EXAMPLE 1 Format: Multiple Formats, AC-3, Animated, Color, Dolby, Dubbed, NTSC, Subtitled, Widescreen Language: English (Dolby Digital 5.1), Spanish (Dolby Digital 5.1) Subtitles: Spanish, English Region: Region 1 (U.S. and Canada only. Read more about DVD formats.)
EXAMPLE 2 Format: Multiple Formats, Box set, Color, Dolby, NTSC, Subtitled, Widescreen Language: Spanish Subtitles: English Dubbed: English Region: Region 1 (U.S. and Canada only. Read more about DVD formats.)
PURCHASED DVDS OR NETFLIX DVDS Finding DVDs is commented on in Amazon.com section. (above) … Set the audio track to Spanish on a DVD you have: All the DVDs I own seem to have French as an alternate audio track, but not Spanish. I am not sure if this is a coincidence, or if French is the standard alternate. But once you find DVDs that have a Spanish track, either Netflix rented or purchased, it is fairly easy to set the language from the DVD main menu.
From the DVD main menu, choose “SETUP” or “AUDIO”
- Switch the audio from English to Spanish. (not sub-titles)
- Set the sub-titles if you like.
- Go back to the main menu and press play… easy.
I believe it resets to the default audio track every time you close the app or remove the disc.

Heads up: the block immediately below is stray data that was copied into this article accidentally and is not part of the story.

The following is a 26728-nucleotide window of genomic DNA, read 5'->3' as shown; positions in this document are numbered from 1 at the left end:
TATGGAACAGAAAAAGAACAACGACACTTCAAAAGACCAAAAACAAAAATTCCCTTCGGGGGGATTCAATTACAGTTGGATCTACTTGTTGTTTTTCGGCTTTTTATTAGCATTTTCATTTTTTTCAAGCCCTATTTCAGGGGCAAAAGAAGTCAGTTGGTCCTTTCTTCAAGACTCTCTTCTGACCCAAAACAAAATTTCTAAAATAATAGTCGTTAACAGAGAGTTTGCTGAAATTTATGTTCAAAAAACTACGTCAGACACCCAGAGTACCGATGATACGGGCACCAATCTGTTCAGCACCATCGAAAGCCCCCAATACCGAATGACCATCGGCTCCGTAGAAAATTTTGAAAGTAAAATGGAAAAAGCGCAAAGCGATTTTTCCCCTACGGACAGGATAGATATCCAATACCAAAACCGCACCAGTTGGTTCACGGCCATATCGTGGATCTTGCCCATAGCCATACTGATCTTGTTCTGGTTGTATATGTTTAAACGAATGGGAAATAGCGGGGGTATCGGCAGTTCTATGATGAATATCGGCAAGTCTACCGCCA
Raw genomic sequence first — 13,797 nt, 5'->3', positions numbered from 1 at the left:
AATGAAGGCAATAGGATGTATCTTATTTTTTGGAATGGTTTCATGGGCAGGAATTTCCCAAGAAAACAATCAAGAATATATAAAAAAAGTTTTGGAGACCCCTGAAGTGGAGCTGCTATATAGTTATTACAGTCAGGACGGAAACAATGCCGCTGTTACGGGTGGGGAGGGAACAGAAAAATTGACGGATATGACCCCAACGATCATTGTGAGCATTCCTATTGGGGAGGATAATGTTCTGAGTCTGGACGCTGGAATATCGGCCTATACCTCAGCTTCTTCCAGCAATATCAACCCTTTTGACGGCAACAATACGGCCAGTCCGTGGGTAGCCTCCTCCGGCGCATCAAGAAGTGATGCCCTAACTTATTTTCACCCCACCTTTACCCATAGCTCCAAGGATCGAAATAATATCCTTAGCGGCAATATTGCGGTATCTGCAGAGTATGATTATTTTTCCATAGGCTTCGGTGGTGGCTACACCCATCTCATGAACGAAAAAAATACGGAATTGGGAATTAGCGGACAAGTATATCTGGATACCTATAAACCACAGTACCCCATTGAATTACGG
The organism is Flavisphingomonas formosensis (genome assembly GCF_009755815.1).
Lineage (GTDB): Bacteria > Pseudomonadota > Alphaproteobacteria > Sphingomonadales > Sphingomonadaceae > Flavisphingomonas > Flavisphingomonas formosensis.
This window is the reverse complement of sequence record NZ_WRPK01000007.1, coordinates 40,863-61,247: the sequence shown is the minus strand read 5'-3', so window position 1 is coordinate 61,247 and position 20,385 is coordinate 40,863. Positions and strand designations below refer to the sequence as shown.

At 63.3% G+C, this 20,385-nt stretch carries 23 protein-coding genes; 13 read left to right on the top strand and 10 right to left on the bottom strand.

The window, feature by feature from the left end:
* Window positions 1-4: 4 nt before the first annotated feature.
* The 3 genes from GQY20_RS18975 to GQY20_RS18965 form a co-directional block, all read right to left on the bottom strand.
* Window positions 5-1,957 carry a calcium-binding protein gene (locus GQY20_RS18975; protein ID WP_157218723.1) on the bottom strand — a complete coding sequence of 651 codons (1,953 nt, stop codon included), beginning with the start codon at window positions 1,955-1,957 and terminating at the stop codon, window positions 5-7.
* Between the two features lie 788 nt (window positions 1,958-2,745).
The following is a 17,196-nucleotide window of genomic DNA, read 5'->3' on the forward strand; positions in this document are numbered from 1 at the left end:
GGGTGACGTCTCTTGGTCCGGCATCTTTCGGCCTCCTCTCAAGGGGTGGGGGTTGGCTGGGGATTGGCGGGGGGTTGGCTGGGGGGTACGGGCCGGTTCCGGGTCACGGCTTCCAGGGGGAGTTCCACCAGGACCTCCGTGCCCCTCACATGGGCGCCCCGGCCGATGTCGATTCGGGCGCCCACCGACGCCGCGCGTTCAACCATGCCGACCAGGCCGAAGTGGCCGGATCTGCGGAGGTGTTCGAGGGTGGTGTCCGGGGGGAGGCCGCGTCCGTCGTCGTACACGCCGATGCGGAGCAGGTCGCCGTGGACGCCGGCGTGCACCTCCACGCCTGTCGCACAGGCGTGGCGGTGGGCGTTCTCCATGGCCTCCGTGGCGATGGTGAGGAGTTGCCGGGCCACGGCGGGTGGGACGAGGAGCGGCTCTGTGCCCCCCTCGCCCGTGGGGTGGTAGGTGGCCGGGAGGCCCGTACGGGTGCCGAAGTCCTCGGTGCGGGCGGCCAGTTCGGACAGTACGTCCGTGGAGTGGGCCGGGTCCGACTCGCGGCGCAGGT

If you have a 2 disc DVD set, TRY BOTH DISCS. Only 1 of the discs may have foreign audio.
YOUTUBE : Movies and TV shows on youtube come and go, but there seem to always be a few available. Here are some keywords and phrases to try:
pelicula completa en español = “Full Movie in Spanish” la pelicula en español la pelicula en español latino completa película completa en español/españa Películas completas en castellano películas completas Parte 1 / 6 Episodios completos
- ITUNES STORE I have yet to figure this out, and there is inconsistent info online as to whether you can buy movies via itunes with dual audio tracks. Some people say it is impossible, others say everything is dubbed in Spanish. It may have to do with what country you are currently located in, and using a foreign version of the itunes store.
Anyone want to fill in the correct details here? (Please provide references to check the info is correct)
GOOGLE PLAY Anyone want to fill in the correct details here? (Please provide references to check the info is correct)
AMAZON INSTANT VIDEO / AMAZON PRIME Anyone want to fill in the correct details here? (Please provide references to check the info is correct)
HULU Anyone want to fill in the correct details here? (Please provide references to check the info is correct)
MOVIES / TV MADE FOR LANGUAGE LEARNERS Some other Duolingo users had posted these in the discussion section. It would be great to put together a bigger list if there are more.
Anyone want to add to this list?